What is Melanoma?
Melanoma is a kind of skin cancer. It's not as common as other types of skin cancer-but it's the most serious of concern. Melanoma affects the skin only but it can spread to your organs and bones if not treated and cured in the early stages.
Causes of Melanoma
When spending too much time in the sun without the correct protection against harmful ultraviolet radiation as most athletes do, causes normal skin cells to become abnormal. The abnormal skin cells grow out of control and attack tissues around them. Weekend warriors and avid outdoor fitness lovers may think they are protecting their skin against skin cancer, but not all sun screens are suitable for long term exposure and sweat repellent.
Athletes who don't have melanoma that runs in their families tend to think they are safe with the average sunscreen, or using none at all. This is a dangerous misconception.
Symptoms of melanoma are a change of an existing mole or other uncommon skin growth, even a birthmark you have since childhood. The mole can change color, be lumpy, rounded, ooze fluid or sometimes bleed. When your doctor checks your skin for melanoma a sample tissue from the mole will be taken and a pathologist will check the tissue for cancer cells. In some cases, a very thick cancerous mole may leave a scar and additional surgery will be needed to remove the scar.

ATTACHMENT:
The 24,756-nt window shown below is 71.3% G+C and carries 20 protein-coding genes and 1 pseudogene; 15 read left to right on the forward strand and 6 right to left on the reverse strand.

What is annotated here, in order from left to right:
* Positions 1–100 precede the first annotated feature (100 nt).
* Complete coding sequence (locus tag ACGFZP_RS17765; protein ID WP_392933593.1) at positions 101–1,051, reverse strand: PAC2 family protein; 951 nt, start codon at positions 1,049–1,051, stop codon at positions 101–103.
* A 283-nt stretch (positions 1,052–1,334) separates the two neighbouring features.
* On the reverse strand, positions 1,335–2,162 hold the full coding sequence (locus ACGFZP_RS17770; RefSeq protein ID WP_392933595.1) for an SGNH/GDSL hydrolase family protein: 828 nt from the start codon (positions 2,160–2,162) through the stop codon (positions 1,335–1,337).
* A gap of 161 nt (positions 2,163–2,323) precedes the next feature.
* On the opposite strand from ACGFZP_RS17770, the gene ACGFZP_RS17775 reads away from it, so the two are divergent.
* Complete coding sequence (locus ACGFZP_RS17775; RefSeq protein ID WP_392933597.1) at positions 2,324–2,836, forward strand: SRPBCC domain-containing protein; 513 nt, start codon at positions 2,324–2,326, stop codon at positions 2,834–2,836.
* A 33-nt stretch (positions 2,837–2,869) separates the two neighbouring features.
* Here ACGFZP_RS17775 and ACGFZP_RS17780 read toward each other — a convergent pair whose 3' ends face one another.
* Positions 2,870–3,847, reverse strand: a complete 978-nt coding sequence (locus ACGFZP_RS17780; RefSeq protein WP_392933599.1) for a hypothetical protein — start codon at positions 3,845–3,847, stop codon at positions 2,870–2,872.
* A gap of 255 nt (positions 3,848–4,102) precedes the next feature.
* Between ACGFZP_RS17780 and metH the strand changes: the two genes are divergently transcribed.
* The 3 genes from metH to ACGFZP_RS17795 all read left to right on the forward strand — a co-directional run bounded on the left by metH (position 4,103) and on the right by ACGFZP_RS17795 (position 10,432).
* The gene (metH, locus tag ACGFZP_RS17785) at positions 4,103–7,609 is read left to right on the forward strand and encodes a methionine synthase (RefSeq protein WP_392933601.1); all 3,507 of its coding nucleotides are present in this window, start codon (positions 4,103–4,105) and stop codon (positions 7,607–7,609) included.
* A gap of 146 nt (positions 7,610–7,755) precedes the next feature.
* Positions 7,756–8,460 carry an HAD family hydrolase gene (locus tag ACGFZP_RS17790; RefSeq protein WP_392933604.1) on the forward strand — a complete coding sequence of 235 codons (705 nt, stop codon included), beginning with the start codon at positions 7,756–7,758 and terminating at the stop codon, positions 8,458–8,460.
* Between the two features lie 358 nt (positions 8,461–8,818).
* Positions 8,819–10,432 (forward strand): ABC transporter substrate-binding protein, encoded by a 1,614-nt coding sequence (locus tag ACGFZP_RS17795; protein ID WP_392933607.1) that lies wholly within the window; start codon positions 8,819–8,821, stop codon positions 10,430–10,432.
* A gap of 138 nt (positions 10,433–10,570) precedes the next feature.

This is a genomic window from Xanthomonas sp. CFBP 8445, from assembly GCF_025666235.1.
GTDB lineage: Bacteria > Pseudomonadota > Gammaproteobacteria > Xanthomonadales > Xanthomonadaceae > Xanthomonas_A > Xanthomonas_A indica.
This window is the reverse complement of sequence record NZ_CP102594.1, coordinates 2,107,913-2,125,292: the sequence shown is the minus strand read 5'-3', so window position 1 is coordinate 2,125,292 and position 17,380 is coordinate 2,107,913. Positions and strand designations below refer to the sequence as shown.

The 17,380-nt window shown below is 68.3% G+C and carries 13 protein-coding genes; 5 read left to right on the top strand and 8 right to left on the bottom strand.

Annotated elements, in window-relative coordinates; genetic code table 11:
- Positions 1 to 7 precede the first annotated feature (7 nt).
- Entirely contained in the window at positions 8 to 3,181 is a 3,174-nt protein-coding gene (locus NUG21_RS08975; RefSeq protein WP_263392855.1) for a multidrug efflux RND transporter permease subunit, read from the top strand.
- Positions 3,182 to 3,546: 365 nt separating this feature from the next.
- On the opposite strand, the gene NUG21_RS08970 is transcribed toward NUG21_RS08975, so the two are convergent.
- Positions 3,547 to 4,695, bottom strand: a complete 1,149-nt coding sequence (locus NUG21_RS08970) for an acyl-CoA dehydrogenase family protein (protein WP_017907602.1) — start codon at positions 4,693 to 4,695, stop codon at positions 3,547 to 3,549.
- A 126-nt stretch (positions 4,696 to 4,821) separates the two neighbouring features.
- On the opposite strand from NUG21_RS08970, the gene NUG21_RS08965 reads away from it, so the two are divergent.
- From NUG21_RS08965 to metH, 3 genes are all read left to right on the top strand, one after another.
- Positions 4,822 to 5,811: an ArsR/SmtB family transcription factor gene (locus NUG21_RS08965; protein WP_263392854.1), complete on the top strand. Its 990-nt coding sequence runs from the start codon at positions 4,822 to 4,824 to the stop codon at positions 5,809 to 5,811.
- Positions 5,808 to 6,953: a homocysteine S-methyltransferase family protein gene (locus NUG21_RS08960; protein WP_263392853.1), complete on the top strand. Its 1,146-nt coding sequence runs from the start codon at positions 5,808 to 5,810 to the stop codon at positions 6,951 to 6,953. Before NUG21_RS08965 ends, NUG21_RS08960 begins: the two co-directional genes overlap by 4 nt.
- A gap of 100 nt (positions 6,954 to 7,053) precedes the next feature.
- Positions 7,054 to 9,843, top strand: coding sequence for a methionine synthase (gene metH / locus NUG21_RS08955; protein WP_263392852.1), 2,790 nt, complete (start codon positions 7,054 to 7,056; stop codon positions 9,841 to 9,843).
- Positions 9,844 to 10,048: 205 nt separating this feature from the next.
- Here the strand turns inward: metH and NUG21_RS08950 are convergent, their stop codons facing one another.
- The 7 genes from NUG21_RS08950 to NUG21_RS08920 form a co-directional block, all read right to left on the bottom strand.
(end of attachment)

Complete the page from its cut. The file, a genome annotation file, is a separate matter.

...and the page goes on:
The countries that have the highest amount of melanoma among athletes are Australia, United States, Canada and The Netherlands. A sunblock, known as a "physical block" that completely blocks ultraviolet radiation, and does not absorb into the pores of the skin must be used by the outdoor fitness person. Z-Cote, a transparent zinc oxide professionally recognized in the dermatological community must be in the sunblock. A sunblock that does not absorb into the skin, even with sweat expelling from pores, will help not to clog the pores possibly leading to breakouts. One reason, some athletes opt not to use a serious sun protector. The Advanced Protection SPF 30 is a leading seller among athletes who are serious about avoiding melanoma and used by doctors. The new American Athletic Skin Care Association is also working to bring awareness to this skin ailment for athletes.
Sandy Alcide is the founder of Motion Medica fitness skin care and President of The American Athletic Skin Care Association. Their mission is to bring awareness to the rise of melanoma among athletes. For more information go to: www.americanathleticskincareassociation.webs.com.